I’m going to use a liberal definition of the word “reproducible”. In my mind reproducibility and replicability have the same relation as accuracy and precision. Just as you can precisely miss your target and be inaccurate, you can have an experiment or code that reliably gives incorrect results. When I think of something that is reproducible I think of something that is done correctly. If you tell me you used a certain algorithm to solve a problem it shouldn’t matter what language I implement it in. But if the algorithm is wrong then even if you provide me the code I won’t get the answer I want.
I often see scientists afraid to put their code on GitHub because they are embarrassed about its quality. I’ve never had this fear. I’ve never claimed my code runs as fast as possible or follows any standard conventions. But I do try and guarantee that my code does what it is supposed to, and get scared when I think it might not.
There is nothing more terrifying than using your own software for a project. Any time you get unexpected results you can’t help but think there is a colossal error somewhere and you need to warn everyone about the mistake and notify the journal that you need to issue a correction. Luckily more often than not you look into the problem and it turns out nothing was wrong.
Using your own software is kind of like driving a car you designed. Obviously you believe in your design so you would feel safer driving in your own car than someone else’s, but that doesn’t mean you don’t assume the worst when you hear a strange noise. If you weren’t driving your own car you probably wouldn’t think anything of it, but the fact that you could have made a mistake that affects the lives of thousands will cause you to immediately pull over and get to the bottom of the noise you heard.
If however you built a car that no one else drives, you probably wouldn’t care if it experiences some issues once in a while. And this is exactly what currently happens in scientific research. Each lab has its own way of doing things: its own reagents, its own protocols, its own software. Results in the lab are consistently consistent with previous results in the lab, because the protocols and reagents and software and sometimes even the people have never changed. If someone in the lab suggests there might be something wrong they are told everything is okay, this is how it has always been done.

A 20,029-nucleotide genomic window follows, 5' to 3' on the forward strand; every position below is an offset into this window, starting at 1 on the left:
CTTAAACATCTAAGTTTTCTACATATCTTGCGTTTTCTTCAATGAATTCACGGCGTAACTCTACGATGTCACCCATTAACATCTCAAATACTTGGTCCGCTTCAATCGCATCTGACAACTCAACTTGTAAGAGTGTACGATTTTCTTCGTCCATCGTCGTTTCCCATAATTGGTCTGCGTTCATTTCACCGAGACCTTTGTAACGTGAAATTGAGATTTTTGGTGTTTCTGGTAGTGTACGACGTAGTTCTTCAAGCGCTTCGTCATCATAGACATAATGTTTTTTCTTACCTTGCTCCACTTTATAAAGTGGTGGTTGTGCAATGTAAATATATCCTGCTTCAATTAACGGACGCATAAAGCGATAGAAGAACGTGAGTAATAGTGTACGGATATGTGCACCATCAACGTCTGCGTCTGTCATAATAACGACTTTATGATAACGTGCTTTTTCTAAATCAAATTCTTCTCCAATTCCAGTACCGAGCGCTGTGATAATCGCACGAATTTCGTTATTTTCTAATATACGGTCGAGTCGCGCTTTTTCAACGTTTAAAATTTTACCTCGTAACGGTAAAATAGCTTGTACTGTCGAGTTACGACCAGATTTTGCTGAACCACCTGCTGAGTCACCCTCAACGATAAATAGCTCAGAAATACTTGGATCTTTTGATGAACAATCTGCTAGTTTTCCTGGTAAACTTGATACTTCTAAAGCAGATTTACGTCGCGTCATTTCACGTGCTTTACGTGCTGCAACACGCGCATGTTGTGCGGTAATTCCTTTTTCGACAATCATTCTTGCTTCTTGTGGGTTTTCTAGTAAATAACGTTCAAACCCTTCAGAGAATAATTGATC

Scientists must be more trusting than the average citizen. Would we trust restaurants to follow regulations without health inspections? Every lab is isolated and free to do things however they think is best. Never is there a time when someone outside a lab inspects a lab’s practices. And no, radiation safety checks don’t count.
If a lab is making errors, or worse just making up data, it is impossible for researchers outside of the lab to tell. The protocols aren’t available. The data isn’t available. Just some high profile publications with pretty pictures. And do you really think researchers don’t realize this? I’m sure researchers love not having their methods scrutinized. Even if they mess up no one will ever know or be able to prove it.
All of this changes when researchers share data, protocols, code. And no, “as performed in reference X” is not a protocol. When researchers provide enough information to reproduce the study then the study can become reproducible. The chance of mistakes goes down because the fear of having other researchers find mistakes will cause researchers to be more careful. If there are mistakes researchers can notify the authors and a correction can be issued.
Yes, there will be a lot of false alarms where someone thinks there is a mistake when there isn’t. Most of the time when researchers contact me about errors in OncoLnc there aren’t any. But one time there was an issue and the quality of the data in OncoLnc got improved. Isn’t that worth it?